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President Obama’s November 20, 2014, Immigration Executive Action1 Ruled Unconstitutional

December 17, 2014

Citing separation of powers and President Obama’s numerous previous public statements that he does not have the legal authority to issue an Executive Order or Executive Actionon immigration, U.S. District Court Judge Arthur Schwab of the Western District of Pennsylvania, ruled that the President’s Executive Action on immigration, announced on November 20, 2014, is unconstitutional.

In an opinion issued December 16, 2014, Judge Schwab cited President Obama’s statement that his Executive Action: 1) was justified by Congressional inaction on immigration; and 2) was authorized by his prosecutorial discretion to defer removals of those not legally present in the United States.

Judge Schwab then stated, “President Obama contended that although legislation is the most appropriate course of action to solve the immigration debate, his Executive Action was necessary because of Congress’ failure to pass legislation, acceptable to him, in this regard. This proposition is arbitrary and does not negate the requirement that the November 20, 2014, Executive Action be lawfully within the President’s executive authority. It is not…Perceived or actual Congressional inaction does not endow legislative power with the Executive.”

The Judge went on to state, “While ‘the power of executing the laws necessarily includes both authority and responsibility to resolve some questions left open by Congress that arise during the law’s administration’ it does not include unilateral implementation of legislative policies” (citing a June 23, 2014, US Supreme Court case).

In addition, the Court found “This Executive Action ‘crosses the line,’ constitutes ‘legislation,’ and effectively changes the United States’ immigration policy. The President may only ‘take Care that the laws be faithfully executed…’, he may not take any Executive Action that creates laws” (citing the US Constitution, Article II, § 3).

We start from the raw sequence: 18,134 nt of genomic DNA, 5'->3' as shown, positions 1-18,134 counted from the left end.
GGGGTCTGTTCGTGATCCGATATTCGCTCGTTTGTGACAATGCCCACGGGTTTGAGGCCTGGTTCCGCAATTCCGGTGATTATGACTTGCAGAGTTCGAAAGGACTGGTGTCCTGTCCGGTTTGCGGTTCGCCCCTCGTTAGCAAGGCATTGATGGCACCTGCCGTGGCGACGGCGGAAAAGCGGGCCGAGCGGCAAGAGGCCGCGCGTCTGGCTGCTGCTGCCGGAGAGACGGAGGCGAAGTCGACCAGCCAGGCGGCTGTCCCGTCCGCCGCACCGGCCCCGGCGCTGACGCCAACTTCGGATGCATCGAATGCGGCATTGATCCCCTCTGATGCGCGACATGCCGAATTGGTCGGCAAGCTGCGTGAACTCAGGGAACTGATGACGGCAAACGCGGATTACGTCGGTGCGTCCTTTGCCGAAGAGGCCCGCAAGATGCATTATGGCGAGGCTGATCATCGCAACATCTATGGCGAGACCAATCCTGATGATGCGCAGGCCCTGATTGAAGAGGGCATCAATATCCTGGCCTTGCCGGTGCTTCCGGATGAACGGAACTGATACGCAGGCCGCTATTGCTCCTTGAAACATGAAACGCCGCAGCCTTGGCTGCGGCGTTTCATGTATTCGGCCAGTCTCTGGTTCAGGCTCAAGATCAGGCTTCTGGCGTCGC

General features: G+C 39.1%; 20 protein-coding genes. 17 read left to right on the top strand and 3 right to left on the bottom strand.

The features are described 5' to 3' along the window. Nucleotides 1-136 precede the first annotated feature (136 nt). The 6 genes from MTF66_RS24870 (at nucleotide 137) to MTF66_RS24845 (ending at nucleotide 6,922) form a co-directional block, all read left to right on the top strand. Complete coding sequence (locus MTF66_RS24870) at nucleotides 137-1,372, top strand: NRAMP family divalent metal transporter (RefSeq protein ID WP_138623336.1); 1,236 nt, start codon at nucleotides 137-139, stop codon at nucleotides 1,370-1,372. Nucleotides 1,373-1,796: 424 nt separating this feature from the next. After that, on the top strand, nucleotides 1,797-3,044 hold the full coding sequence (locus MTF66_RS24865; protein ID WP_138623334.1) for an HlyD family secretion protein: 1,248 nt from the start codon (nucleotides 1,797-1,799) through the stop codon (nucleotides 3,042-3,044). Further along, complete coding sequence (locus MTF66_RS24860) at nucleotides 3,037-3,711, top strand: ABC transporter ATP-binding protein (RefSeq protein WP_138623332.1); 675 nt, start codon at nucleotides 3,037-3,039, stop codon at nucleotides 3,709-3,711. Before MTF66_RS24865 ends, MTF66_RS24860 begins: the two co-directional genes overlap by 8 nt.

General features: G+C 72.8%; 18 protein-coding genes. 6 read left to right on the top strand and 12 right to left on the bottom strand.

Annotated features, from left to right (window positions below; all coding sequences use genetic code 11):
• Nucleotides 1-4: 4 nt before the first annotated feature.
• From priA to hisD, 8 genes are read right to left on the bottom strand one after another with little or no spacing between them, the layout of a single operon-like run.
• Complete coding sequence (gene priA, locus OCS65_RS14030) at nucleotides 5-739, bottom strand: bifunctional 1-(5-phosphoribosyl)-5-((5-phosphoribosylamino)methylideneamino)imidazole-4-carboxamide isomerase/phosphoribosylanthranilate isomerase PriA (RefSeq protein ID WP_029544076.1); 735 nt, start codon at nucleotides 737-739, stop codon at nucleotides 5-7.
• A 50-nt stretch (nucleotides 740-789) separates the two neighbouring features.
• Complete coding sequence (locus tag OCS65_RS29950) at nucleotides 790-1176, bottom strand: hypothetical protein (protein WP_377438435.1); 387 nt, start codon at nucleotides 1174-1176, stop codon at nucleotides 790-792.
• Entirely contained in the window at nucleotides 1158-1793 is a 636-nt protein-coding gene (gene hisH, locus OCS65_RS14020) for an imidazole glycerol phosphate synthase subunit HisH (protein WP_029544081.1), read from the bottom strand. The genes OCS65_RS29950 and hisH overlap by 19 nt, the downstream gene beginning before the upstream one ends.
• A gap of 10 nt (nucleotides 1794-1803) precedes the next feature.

Judge Schwab also rejected President Obama’s reliance on prosecutorial discretion because 1) “…it provides for a systematic and rigid process by which a broad group of individuals will be treated differently than others based on arbitrary classification, rather than case-by-case administration; and 2) it allows undocumented immigrants, who fall into these broad categories, to obtain substantive rights.”

In conclusion, the Judge stated, “President Obama’s unilateral legislative action violates the separation of powers provided for in the United States Constitution as well as the Take Care Clause, and therefore, is unconstitutional.”

This opinion can be viewed here.

Dykema will continue to provide updates as information becomes available.

For more information about this and other Immigration issues, please contact the author of this alert, James G. Aldrich, at jaldrich@dykema.com or 248-203-0583.


[1] President Obama’s announcement is being referred to in the title as “Executive Action” instead of “Executive Order” due to numerous media reports that he has not actually signed any order and these steps are, instead, based on a memorandum issued by Secretary of Homeland Security, Jeh Johnson in addition to the fact is not listed on the White House website with other executive orders as of the time this was written: http://www.whitehouse.gov/briefing-room/presidential-actions/executive-orders,

As part of our service to you, we regularly compile short reports on new and interesting developments and the issues the developments raise. Please recognize that these reports do not constitute legal advice and that we do not attempt to cover all such developments. Rules of certain state supreme courts may consider this advertising and require us to advise you of such designation. Your comments are always welcome. © 2014 Dykema Gossett PLLC.

As part of our service to you, we regularly compile short reports on new and interesting developments and the issues the developments raise. Please recognize that these reports do not constitute legal advice and that we do not attempt to cover all such developments. Rules of certain state supreme courts may consider this advertising and require us to advise you of such designation. Your comments are always welcome. © 2017 Dykema Gossett PLLC.